When Banquo asks the witches “if they can look into the seeds of time,” Banquo is referring to the prophecy the witches have just given Macbeth. The witches have just prophesied that Macbeth will be king in future time. If this is to be so, then the witches know which grain will grow and which grain will die.
Considering this, what does if you can look into the seeds of time mean?
‘If you can look into the seeds of time / And say which grain will grow and which will not, / Speak then to me’ Banquo asks the Witches to look into the future to see what predictions they can make for him.
Beside above, what is a metaphor in Macbeth Act 1?
An extended metaphor is a comparison that lasts several lines in the play. In Act I, scene 2 of Macbeth, the Captain uses several extended metaphors to describe the battle that Macbeth just fought. He says of the battle, “Doubtful it stood;/ As two spent swimmers, that do cling together/And choke their art” (I.
Can the devil speak true?
What, can the devil speak true? 108 The Thane of Cawdor lives; why do you dress me 109 In borrow’d robes? Who was the thane lives yet; 110 But under heavy judgment bears that life 111 Which he deserves to lose.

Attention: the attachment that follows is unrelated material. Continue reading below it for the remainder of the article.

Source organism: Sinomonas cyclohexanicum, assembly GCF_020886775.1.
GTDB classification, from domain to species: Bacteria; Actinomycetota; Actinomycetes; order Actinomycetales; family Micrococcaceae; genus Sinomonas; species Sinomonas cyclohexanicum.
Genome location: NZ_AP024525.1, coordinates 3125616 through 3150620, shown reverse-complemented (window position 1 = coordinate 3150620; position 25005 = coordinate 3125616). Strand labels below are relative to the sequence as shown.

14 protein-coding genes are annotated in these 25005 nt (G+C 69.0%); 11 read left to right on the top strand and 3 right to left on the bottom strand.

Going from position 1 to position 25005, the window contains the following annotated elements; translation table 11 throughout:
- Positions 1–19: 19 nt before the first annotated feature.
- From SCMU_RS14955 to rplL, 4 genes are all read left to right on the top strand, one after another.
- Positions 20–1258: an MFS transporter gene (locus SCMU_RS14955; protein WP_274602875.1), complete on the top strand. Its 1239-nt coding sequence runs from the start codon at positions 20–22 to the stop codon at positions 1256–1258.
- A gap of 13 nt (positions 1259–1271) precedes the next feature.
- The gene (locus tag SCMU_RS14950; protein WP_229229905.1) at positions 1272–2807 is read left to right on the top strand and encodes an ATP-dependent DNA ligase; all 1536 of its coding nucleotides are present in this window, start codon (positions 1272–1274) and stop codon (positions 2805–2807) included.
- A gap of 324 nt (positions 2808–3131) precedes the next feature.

By using the phrase ‘what he hath lost noble Macbeth hath won’, it shows that at the very beginning Macbeth is thought of very highly. By using the word ‘noble’ it gives us the idea that the king trusts Macbeth, which is ironic since Macbeth is the one that kills him.
Macbeth’s query, ‘Why do you dress me in borrow’d robes? ‘, is part of a chain of repeated clothing imagery that carries through the play, creating one of the many motifs in Macbeth. Being dressed in ‘borrowed robes’ suggests that Macbeth has acquired the title ‘Thane of Cawdor’ when it does not belong to him.
“Which honor must not unaccompanied invest him only, but signs of nobleness, like stars, shall shine on all deservers.” Duncan (1.4. 41-42) “To beguile time, look like the time; bear welcome in your eye, your hand, your tongue: look like the innocent flower, but be the serpant under.” Lady MacBeth (1.5.